The government has not taken any action against the two officials. The case was last heard by the court on 2 February, by Bhosale and Gupta, but the bench merely expressed its disappointment at the state’s failure to suspend Rautela and Kumar and carry out an investigation against them. The court reportedly expressed displeasure over the chief secretary’s report and ordered for a fresh report. But no other investigation has been carried out against Rautela.

In August last year, Rautela was also at the heart of a controversy concerning the oxygen crisis in the BRD Medical College that lead to the death of 34 children and 18 adults. In mid July, Pushpa Sales—the company that supplied oxygen to the hospital—wrote letters to hospital and government authorities, including Rautela, but he was never held accountable. The district magistrate was never questioned regarding the BRD hospital administration’s failure to investigate into the lapses in its payments to Pushpa Sales.

Instead, the state government abruptly removed Dr Kafeel Khan, the nodal officer at the BRD hospital, whose last-ditch efforts to procure oxygen cylinders had received a lot of attention from the media. In a bizarre twist, Khan was accused of running a private practice; the media began to blame the doctor and the BRD Medical College’s principal for the oxygen crisis. Khan was finally arrested in September. No questions were raised of Rautela, or the fact that the doctor said that he had called the district magistrate regarding the alarming levels of oxygen.

Instead, the state government directed Rautela to conduct a probe into the incident. On the basis of Rautela’s findings, the former principal of BRD Medical College, Rajeev Mishra, his wife Dr Poornima Shukla, the head of the hospital’s anaesthesia department, Dr Satish Kumar, the owner of Pushpa Sales, Manish Bhandari, and four other employees of the medical college were arrested.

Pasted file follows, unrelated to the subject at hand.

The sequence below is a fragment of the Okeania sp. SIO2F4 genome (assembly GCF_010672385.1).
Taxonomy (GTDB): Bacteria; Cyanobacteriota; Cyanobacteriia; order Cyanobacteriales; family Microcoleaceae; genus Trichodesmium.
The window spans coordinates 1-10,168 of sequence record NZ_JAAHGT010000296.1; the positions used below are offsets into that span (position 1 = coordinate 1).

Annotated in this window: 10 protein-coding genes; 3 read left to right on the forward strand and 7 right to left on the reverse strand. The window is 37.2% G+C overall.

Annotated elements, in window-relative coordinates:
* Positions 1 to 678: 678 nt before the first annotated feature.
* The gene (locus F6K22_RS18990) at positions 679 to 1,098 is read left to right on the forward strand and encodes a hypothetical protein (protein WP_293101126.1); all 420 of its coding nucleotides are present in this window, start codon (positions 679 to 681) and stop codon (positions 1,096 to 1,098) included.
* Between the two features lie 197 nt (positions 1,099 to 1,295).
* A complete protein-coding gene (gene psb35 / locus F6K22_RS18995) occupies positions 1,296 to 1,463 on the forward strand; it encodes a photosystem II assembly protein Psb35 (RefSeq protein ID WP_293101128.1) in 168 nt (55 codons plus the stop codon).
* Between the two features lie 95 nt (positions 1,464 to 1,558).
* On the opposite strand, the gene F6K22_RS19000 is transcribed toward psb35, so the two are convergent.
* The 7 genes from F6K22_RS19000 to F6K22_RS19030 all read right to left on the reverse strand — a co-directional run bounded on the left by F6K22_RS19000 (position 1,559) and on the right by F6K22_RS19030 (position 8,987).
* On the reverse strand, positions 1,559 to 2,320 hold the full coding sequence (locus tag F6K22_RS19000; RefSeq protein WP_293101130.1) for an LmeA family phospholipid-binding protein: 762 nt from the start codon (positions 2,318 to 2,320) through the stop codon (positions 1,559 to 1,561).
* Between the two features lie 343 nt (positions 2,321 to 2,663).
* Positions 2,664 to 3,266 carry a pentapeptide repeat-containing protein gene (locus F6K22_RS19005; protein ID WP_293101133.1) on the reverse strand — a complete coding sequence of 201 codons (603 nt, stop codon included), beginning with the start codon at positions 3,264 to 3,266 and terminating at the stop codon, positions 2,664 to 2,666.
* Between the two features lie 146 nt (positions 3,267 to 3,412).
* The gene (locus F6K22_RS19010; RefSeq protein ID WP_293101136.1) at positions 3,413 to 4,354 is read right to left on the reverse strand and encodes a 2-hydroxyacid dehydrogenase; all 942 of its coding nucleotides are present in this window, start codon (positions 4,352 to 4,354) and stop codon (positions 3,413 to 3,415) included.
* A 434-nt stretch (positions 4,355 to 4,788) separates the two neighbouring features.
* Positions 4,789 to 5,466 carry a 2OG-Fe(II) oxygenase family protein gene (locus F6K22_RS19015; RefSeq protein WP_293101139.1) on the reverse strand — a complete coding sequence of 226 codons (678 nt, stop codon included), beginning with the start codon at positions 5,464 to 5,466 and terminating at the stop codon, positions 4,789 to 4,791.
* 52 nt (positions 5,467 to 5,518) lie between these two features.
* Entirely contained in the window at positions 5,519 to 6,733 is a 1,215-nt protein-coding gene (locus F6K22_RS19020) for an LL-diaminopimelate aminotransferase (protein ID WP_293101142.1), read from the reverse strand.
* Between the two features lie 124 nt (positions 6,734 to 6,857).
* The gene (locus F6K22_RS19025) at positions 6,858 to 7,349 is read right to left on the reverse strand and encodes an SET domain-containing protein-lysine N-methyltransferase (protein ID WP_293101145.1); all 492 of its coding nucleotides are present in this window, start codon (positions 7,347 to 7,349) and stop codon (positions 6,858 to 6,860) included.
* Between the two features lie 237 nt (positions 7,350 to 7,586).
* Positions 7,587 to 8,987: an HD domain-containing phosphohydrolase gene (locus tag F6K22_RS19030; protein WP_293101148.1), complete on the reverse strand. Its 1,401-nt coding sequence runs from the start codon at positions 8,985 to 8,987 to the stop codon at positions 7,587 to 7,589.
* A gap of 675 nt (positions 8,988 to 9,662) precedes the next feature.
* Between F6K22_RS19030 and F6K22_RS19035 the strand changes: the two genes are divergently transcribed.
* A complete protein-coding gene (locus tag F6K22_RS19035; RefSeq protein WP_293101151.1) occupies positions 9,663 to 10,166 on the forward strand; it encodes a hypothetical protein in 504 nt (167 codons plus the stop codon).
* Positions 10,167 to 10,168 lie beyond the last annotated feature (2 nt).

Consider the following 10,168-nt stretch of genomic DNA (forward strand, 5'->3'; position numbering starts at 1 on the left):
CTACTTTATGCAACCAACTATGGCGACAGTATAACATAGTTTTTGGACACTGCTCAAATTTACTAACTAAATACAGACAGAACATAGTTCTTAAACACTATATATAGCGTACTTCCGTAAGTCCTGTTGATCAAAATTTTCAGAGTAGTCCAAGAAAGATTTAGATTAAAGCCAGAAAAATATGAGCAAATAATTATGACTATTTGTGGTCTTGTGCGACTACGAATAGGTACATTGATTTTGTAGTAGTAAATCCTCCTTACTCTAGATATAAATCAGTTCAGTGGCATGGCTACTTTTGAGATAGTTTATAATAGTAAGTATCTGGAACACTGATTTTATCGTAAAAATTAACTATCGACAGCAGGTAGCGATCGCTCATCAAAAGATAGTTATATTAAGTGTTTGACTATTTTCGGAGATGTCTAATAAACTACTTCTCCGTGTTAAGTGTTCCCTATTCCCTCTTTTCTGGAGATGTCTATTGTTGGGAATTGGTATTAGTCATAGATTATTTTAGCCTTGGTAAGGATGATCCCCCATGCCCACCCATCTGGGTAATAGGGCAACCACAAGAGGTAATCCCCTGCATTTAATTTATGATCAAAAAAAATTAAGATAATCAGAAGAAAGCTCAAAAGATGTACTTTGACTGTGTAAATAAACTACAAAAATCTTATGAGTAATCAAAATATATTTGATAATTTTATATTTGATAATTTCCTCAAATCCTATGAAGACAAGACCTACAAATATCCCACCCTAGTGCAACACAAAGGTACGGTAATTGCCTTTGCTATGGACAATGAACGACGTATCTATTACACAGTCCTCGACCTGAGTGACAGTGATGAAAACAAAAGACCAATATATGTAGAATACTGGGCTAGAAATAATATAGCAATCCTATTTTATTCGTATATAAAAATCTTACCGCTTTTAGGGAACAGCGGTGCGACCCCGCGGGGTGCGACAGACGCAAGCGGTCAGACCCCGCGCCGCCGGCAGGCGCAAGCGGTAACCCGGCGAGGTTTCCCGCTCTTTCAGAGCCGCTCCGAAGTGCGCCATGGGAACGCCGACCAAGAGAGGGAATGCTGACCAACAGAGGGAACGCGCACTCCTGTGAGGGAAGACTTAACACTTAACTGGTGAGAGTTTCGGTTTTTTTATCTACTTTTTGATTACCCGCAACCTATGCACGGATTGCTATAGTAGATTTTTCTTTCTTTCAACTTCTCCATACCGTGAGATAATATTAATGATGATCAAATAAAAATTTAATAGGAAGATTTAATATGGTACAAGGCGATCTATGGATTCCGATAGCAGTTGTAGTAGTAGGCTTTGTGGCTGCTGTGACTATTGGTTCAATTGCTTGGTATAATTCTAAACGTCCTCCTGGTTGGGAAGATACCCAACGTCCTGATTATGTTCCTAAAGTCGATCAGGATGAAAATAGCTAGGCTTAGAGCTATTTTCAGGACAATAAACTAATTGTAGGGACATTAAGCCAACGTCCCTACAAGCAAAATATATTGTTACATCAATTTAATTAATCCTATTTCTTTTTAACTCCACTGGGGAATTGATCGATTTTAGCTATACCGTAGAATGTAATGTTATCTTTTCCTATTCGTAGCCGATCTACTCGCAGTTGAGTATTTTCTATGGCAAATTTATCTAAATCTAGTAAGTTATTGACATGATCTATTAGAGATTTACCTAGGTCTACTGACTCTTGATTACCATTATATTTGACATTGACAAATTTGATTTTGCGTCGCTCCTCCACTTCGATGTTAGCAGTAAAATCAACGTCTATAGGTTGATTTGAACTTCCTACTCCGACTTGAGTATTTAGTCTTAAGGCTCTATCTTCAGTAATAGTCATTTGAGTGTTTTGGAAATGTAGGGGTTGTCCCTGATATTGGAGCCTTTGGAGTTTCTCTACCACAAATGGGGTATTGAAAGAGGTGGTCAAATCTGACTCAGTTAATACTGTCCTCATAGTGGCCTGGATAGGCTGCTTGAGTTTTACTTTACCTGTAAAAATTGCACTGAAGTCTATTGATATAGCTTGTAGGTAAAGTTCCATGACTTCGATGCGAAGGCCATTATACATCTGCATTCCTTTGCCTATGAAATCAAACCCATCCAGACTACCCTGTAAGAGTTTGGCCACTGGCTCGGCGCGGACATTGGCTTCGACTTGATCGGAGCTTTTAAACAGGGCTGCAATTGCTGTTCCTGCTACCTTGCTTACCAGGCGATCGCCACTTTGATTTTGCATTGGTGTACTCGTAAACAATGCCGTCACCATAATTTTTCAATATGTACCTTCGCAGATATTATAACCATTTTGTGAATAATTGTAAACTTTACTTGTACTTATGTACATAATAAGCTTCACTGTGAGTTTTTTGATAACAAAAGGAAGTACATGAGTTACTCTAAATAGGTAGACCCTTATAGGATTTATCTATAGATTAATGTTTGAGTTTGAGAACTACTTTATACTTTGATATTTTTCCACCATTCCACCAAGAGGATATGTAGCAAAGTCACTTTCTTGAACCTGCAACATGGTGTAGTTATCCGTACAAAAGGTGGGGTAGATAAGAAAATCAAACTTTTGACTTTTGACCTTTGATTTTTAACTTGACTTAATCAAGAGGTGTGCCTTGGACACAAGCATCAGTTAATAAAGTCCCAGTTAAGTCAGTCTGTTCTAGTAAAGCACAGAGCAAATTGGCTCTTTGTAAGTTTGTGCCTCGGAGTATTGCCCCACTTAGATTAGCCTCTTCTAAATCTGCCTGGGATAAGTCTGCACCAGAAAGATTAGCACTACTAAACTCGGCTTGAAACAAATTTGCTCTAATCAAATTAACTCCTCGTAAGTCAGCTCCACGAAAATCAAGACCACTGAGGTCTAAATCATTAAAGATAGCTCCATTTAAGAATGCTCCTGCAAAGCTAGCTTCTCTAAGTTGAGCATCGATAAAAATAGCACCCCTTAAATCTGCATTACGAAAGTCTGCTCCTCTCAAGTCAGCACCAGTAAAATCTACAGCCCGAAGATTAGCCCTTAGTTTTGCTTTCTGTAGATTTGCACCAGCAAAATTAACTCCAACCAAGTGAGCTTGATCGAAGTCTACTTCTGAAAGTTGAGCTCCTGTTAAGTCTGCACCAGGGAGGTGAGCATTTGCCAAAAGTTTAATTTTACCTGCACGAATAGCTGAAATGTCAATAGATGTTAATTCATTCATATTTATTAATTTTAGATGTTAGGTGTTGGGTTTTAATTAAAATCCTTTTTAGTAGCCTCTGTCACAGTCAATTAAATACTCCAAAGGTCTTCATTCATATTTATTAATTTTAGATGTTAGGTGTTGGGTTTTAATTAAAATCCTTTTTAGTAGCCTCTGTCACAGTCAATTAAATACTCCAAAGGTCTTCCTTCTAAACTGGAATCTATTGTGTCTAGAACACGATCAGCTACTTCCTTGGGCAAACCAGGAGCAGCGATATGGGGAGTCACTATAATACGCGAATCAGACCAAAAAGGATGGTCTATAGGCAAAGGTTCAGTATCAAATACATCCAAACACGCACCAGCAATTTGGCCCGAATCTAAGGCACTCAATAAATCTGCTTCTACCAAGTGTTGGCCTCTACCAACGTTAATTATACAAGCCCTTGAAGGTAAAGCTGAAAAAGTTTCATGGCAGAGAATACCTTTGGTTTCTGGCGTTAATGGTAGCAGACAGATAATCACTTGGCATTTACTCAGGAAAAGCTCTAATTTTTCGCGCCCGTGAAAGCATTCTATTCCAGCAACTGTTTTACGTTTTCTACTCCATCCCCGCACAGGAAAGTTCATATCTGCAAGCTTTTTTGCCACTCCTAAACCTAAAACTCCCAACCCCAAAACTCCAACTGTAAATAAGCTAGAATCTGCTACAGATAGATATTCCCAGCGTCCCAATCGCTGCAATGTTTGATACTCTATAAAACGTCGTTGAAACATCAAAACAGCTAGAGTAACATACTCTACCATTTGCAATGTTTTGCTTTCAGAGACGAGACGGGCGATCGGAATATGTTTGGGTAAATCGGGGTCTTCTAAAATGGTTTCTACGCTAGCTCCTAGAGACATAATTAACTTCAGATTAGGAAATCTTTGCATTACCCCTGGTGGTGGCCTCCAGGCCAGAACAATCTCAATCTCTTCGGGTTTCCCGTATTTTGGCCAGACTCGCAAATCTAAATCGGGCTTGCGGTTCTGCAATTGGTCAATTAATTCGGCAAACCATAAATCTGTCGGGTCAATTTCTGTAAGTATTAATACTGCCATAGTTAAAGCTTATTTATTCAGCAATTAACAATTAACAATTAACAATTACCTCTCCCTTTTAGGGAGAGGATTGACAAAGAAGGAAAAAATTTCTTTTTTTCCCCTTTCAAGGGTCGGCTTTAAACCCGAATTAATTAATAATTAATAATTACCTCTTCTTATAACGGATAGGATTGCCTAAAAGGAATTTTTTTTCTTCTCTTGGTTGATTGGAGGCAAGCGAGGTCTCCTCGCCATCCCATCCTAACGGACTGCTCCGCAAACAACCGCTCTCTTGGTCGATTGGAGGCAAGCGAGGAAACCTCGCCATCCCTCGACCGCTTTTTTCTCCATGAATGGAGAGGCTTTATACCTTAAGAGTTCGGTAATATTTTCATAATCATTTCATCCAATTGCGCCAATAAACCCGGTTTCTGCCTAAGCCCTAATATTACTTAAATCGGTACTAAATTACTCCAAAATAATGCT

Ever since the announcement of the Lok Sabha by-polls for Gorakhpur, the Samajwadi Party has demanded the removal of Rautela as the district’s election officer, and expressed doubts about the possibility of conducting an impartial election in his presence. On 26 February, during a press conference at Gorakhpur, Naresh Uttam, the state head of the party, addressed the party’s concerns with Rautela’s presence during the elections. He said, “An official whom the high court has directed should be removed, when the government is protecting him instead, then you can understand how he is a patron of the government.”

On the polling day on 11 March, the Samajwadi Party claimed that over 100 electronic voting machines were malfunctioning, and questioned the delay in their repairs. Sanjay Kumar Nishad, the father of the Samajwadi Party’s elected candidate from Gorakhpur Praveen Nishad, told me, “Over 100 EVMs were malfunctioning, because of which our supporters and voters were deprived of the opportunity to cast their vote.” He continued, “Wherever we are strong, the EVMs were not working and a lot of time was taken to repair them. In Gorakhpur city, where the BJP is strong, how come the EVMs did not malfunction there?”